The Advertising Standards Council of India (ASCI) on Wednesday released guidelines to check on portrayal of “harmful gender stereotypes”. The self-regulatory industry body said these guidelines aim to lay down boundaries for unacceptable portrayals in ads while encouraging advertisers to create more progressive gender depictions.
ASCI said while its code already had provisions to prevent offensive depictions based on gender among others, the latest guidelines provide a broader interpretation in-line with the evolving society. It added that while the guidelines focus on portrayal of women, they also provide “guardrails for depiction of other genders.”
‘Time to step up’
The guidelines stated that ads must not include gender stereotypes that are likely to cause harm or serious or widespread offence. It added that while ads may feature people undertaking or displaying gender-stereotypical roles or characteristics. “But, they must not suggest that stereotypical roles or characteristics are always uniquely associated with a particular gender; are the only options available to a particular gender or are never carried out or displayed by another gender(s),” it pointed out.
Releasing the guidelines, Minister of Women and Child Development Smriti Irani said while this is an important move by ASCI, there is still a long journey ahead. “While there are some who are happy with incremental changes that has been made in the advertising industry, women of my generation are a bit more impatient. It is time for the advertising industry to step up,” she added.
The guidelines also stress that ads should not indulge in the sexual objectification of any genders for the purpose of titillating viewers. Ads also cannot show any gender being encouraged to exert domination or authority over others by provoking or trivialising violent, unlawful or anti-social behaviour based on gender.
Addressing the gap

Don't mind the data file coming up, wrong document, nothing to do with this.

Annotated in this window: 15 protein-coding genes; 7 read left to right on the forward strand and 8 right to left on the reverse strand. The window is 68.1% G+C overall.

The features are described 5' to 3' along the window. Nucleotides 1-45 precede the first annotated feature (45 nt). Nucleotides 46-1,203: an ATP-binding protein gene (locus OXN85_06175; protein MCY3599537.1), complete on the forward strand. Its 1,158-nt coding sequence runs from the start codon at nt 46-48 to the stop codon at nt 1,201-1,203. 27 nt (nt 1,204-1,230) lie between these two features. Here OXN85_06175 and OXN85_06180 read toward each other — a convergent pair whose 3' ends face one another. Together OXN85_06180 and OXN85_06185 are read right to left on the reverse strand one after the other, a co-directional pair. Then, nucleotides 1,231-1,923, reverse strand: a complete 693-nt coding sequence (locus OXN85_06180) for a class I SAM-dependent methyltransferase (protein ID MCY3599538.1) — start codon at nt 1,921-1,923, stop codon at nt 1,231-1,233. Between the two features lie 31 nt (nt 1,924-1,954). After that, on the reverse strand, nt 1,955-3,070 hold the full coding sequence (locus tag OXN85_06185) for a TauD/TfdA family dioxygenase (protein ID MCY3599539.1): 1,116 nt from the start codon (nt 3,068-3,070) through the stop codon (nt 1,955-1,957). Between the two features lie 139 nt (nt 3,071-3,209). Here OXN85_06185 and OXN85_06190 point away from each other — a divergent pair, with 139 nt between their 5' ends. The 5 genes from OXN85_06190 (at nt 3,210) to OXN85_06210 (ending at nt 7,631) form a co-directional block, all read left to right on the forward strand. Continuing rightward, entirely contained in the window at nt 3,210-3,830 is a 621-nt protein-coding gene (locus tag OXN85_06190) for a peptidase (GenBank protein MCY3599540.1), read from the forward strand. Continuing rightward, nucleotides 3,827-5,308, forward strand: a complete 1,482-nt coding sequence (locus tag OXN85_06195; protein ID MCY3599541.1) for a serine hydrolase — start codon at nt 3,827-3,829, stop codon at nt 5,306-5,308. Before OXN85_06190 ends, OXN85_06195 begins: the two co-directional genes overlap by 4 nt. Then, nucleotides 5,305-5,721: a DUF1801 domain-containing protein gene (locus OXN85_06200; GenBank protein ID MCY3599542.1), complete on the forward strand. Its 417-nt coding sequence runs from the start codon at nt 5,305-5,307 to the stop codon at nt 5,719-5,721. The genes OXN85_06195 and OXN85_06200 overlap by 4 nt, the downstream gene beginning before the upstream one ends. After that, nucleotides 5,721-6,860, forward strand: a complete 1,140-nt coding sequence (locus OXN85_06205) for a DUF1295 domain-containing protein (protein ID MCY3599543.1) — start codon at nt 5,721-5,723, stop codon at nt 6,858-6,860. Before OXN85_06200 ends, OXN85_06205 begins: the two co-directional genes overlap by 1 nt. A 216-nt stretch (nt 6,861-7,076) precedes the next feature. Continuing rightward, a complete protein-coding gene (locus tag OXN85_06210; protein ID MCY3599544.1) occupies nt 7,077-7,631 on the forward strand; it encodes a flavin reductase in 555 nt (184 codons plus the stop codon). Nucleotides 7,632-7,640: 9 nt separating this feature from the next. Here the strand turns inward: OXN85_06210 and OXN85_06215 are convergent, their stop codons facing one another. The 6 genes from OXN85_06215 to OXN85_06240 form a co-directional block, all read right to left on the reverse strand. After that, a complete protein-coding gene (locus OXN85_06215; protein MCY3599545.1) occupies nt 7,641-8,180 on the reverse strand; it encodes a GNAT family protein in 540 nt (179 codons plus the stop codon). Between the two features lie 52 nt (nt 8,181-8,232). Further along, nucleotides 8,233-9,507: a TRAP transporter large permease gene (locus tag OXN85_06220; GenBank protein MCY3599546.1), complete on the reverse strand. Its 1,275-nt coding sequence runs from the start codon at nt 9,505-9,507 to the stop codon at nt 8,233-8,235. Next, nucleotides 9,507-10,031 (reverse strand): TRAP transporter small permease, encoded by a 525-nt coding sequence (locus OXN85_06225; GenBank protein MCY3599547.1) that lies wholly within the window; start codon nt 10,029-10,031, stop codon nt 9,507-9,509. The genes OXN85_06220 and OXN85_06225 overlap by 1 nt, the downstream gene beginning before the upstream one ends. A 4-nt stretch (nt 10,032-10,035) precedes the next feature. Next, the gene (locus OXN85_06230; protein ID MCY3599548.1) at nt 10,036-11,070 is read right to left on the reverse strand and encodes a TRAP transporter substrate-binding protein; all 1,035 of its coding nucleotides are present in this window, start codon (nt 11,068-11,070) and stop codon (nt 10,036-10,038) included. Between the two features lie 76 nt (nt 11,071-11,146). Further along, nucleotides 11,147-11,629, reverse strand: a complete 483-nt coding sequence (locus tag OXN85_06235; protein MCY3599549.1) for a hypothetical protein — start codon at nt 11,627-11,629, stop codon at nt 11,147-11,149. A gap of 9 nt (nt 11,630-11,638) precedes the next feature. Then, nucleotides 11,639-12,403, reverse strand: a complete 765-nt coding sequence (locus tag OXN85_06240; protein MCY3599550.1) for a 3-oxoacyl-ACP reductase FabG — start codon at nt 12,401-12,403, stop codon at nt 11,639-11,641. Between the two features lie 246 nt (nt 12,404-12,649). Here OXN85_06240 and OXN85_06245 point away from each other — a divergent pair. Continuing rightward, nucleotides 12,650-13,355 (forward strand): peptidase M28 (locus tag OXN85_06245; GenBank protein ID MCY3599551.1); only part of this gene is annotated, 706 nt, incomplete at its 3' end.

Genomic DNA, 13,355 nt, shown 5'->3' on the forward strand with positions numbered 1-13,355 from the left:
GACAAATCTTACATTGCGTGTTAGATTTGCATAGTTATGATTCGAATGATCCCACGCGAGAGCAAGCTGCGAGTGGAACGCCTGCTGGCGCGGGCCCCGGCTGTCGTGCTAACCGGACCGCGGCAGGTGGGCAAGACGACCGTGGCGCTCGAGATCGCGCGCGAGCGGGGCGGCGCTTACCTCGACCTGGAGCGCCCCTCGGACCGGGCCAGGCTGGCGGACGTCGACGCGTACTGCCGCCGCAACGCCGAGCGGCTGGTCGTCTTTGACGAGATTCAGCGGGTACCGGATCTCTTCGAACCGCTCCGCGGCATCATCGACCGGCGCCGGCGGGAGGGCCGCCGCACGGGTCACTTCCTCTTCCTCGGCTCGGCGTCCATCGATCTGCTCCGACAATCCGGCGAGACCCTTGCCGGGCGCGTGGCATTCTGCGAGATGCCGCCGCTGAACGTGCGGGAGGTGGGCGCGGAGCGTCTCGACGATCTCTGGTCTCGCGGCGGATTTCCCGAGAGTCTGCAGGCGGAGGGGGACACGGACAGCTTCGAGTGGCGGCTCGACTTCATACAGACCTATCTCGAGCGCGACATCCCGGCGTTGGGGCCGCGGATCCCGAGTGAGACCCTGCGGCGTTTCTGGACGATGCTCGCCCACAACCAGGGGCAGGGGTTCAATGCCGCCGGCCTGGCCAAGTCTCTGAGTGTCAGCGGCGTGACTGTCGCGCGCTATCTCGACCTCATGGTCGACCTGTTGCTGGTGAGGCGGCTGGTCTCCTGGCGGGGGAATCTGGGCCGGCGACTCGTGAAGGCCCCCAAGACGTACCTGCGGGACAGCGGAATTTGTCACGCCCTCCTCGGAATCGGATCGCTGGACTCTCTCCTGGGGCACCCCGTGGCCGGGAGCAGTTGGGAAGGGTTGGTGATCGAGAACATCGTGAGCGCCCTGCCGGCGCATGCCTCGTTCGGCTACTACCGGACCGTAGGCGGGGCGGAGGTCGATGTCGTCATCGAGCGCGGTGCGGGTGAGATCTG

Subhash Kamath, Chairman, ASCI, told BusinessLine: “By framing these guidelines, we are trying to help the industry understand gender portrayals from a more nuanced standpoint given there have been massive societal changes. Conversations around gender equality, equal opportunity and diversity have only started to happen over the last decade. When we did the GenderNext report last year in October, we realised how progressive women have become in the country and how much they view advertising portrayals as stereotypical. So we felt its important for our own industry to address this gap and have more progressive gender portrayals in ads,” he added.
Brands should ensure that their ads do not suggest that an individual’s happiness or emotional well-being depends on conforming to certain stereotypical body shapes or physical features when featuring “glamorous or attractive” people. Ads should also not mock people for not conforming to gender stereotypes, their sexual orientation or gender identity especially in a context that is intended to be humorous, hyperbolic or exaggerated, it added.
Other provision of the guidelines include that ads should not reinforce unrealistic and undesirable gender ideals or expectations. For instance: women being shown as having the sole responsibility for doing household duties or a woman overly grateful for the man helping her in everyday chores. It added that an ads cannot suggest that a person fails to achieve a task because of their gender or because they do not fit a stereotype.
Manisha Kapoor, CEO & Secretary General, ASCI, added the new guidelines were finalised after extensive consultation with industry, civil society organisations, including the Unstereotype Alliance and UNICEF and involved analysis of over 600 ads. The Hindu BusinessLine